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Guide to Berlin's Pergamon Museum

Our Guide to Berlin’s Pergamon Museum: 10 Things You Must See

March 16, 2017 10:00 am by

Spanning centuries and various corners of the world, here’s a handy guide to Berlin’s┬áPergamon Museum and its incredible collection of historical artefacts!

Comprising of exhibits dedicated to breathtaking Islamic art and reconstructions of ancient buildings, the Pergamon Museum is one of the most frequently visited sites in Berlin and a cultural institution for the capital. It’s easy to spend hours wandering its rooms, however if you’re short on time here’s a quick guide to the Pergamon Museum and its highlights.

Berlin's Pergamon Museum
Image via Pergamonmuseum facebook

Market Gate of Miletus

Located in the Architecture of Antiquity collection, this gigantic marble facade used to be the entrance to an ancient Miletus market built roughly in 120AD. As with the Ishtar Gate, the Market Gate of Miletus is a reconstruction as the original gate was damaged in an earthquake, then again during World War Two. However, over half of it has been built with the rubble from the original and it remains a stunning example of ancient Roman architecture with tall Corinthian columns towering over those who stand before it.

Mshatta Facade

The Pergamon Museum honours stunning ancient Islamic works and the Mshatta Facade is certainly worth of the title. This exquisitely detailed structure dates all the way back to the 8th century and more specifically was a part of the Umayyad winter palace Qasr Mshatta. Taken from its ruins in Jordan and conserved as part of the Pergamon Museum, it’s a highlight of the Pergamon Museum of Islamic Art.

Berlin's Pergamon Museum
Image via Pergamonmuseum facebook

Ishtar Gate

This stunning navy and gold gate was once the eighth gate into Babylon’s inner city, intimidating and inspiring all that passed through it. While the Pergamon exhibit is technically a reconstruction of the 575 BC gate, it was rebuilt using materials from the original and is a highlight of the Ancient Near Eastern Antiquities wing of the museum. Covered in animals that signify gods and goddesses, it was built by King Nebuchadnezzar II to beautify the city and when built was world renowned for its stunning architecture.

Berlin's Pergamon Museum
Image via Pergamonmuseum

Processional Way of Babylon

Linked to the Ishtar Gate, the path into the inner city had two walls decorated in the gate’s iconic mosaics. Visitors to the museum can pass through the gate into a hall lined with the Processional Way’s bricks and mosaics, which were once the pride and joy of Babylon.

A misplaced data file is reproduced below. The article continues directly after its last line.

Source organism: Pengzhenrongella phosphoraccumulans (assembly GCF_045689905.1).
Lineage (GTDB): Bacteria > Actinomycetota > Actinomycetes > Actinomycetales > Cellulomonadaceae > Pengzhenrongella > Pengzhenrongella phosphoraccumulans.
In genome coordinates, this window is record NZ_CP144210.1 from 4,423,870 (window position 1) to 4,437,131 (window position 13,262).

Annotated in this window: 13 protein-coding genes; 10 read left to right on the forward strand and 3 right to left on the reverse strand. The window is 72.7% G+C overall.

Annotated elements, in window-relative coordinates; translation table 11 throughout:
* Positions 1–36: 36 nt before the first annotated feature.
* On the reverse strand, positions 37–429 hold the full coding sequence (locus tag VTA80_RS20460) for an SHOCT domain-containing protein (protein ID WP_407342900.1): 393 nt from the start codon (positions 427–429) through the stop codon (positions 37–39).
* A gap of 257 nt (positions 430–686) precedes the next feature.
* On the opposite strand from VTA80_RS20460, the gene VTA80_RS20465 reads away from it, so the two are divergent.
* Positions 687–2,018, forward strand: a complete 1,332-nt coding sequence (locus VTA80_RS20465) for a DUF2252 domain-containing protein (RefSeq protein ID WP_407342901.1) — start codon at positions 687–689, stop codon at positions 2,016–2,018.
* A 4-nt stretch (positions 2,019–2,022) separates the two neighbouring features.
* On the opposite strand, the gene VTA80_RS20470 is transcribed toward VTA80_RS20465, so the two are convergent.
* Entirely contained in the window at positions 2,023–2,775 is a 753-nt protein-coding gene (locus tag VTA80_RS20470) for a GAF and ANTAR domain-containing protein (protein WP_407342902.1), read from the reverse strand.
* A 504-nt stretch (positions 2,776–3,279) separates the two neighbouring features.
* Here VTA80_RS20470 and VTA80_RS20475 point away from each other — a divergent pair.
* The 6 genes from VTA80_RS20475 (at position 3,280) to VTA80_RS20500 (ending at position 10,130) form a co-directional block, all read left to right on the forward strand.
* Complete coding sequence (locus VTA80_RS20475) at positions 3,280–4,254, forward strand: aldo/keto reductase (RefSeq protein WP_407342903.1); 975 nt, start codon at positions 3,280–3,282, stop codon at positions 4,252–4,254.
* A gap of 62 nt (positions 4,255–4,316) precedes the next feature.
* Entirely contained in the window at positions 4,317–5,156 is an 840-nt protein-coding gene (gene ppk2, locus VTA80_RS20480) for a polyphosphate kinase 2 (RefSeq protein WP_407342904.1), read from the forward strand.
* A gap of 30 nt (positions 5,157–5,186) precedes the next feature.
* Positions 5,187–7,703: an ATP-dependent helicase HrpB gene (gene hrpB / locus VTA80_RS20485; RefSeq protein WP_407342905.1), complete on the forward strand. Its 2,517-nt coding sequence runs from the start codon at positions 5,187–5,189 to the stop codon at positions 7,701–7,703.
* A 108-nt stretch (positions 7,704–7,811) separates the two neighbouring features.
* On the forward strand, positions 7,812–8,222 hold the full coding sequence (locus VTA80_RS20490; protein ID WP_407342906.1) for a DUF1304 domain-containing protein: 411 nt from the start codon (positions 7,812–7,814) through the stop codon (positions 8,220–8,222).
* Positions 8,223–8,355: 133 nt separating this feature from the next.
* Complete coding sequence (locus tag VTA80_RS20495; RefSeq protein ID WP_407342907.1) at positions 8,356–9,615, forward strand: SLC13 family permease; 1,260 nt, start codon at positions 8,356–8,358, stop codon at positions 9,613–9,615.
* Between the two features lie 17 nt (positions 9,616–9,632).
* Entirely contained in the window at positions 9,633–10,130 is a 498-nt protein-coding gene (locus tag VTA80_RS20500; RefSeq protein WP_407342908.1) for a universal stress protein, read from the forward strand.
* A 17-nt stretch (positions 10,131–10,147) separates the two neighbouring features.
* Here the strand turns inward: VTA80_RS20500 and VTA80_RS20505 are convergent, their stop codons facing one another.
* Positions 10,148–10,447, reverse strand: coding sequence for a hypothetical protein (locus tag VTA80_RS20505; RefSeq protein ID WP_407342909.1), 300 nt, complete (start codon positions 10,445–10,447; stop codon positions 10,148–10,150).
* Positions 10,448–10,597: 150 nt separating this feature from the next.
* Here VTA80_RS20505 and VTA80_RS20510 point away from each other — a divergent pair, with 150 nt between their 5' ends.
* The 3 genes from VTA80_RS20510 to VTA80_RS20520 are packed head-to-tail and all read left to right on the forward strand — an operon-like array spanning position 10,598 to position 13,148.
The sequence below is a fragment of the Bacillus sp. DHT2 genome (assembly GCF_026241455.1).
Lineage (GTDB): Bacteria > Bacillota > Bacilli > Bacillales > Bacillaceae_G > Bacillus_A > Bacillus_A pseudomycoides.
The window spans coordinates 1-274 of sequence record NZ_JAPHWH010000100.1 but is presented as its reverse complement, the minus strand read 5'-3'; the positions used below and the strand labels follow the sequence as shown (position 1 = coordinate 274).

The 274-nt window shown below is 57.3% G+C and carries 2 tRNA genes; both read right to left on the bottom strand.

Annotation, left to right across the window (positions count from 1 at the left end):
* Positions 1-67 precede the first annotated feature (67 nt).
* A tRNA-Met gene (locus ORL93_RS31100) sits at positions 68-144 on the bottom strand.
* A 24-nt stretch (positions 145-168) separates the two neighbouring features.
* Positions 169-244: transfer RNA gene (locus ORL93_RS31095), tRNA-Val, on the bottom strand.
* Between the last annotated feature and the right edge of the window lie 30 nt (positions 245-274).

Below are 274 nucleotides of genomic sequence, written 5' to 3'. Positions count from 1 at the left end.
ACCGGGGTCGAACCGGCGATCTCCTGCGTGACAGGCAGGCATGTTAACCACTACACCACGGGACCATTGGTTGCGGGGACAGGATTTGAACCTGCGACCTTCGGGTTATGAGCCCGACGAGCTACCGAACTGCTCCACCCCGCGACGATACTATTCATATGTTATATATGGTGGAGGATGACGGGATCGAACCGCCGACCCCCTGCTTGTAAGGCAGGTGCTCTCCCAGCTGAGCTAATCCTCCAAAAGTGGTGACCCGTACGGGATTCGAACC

Epic of Gilgamesh Fragment

This is another Ancient Near Eastern Antiquities highlight and is a small fraction of the Epic of Gilgamesh, a Mesopotamia poem that details the history of Sumerian King Gilgamesh. Largely regarded to be the oldest surviving work of literature, this fragment is covered in text and comes from a larger tablet named the Sippar Tablet and has proved invaluable in studies of the poem.

Berlin's Pergamon Museum
Image via Pergamonmuseum

Aleppo Room

Dating back to the 17th Century, this ornate room belonged to a prominent Christian living in Aleppo and is painted with references to Christian stories, influenced by the art style of Islamic illustrators and nature scenes. Covered in panels depicting the Virgin Mary, psalms as well as flowers, it’s possible to see the name of one of its craftsmen Halab Shah ibn Isa on its walls.

Berlin's Pergamon Museum
Image via Pergamonmuseum facebook

Pergamon Altar

While the Pergamon Altar won’t be open to the public until 2019 while its exhibit is renovated, it’s still a key feature of the museum named after it. Taken from a second century BC Hellenstic temple, in the midst of the reconstructed Altar Room sits the stunning work of religious art itself which depicts Olympian gods locked in battle against the Titans.

Berlin's Pergamon Museum

Victory Stele of King Esarhaddon

This broken tablet was found piece by piece during a German archaeological expedition and has since been united in the Pergamon Museum. Carved with a likeness of the Assyrian King Esarhaddon standing victorious over two prisoners, it’s also covered in text that tells the story and context of his victory – namely a battle in Egypt in 671BC.

Orpheus Mosaic

Once a feature of an ancient Roman house in Miletus, this intricate mosaic depicts Orpheus, a musician of legend who travelled to the underworld in hopes of bringing his lover Eurydice back to life. Renowned for his skill for music that could soften even Hades’ heart, he’s shown in the mosaic surrounded by woodland animals enchanted by his lyre.

Berlin's Pergamon Museum

Flask with Polo Players

This beautiful flask is made out of enamelled glass, which was popular in Egypt and Syria, and is delicately detailed with polo riders in gold. As a part of the Museum of Islamic Art, it became a part of the collection in 1913 after passing through the German collector Count Pourtales’ hands.

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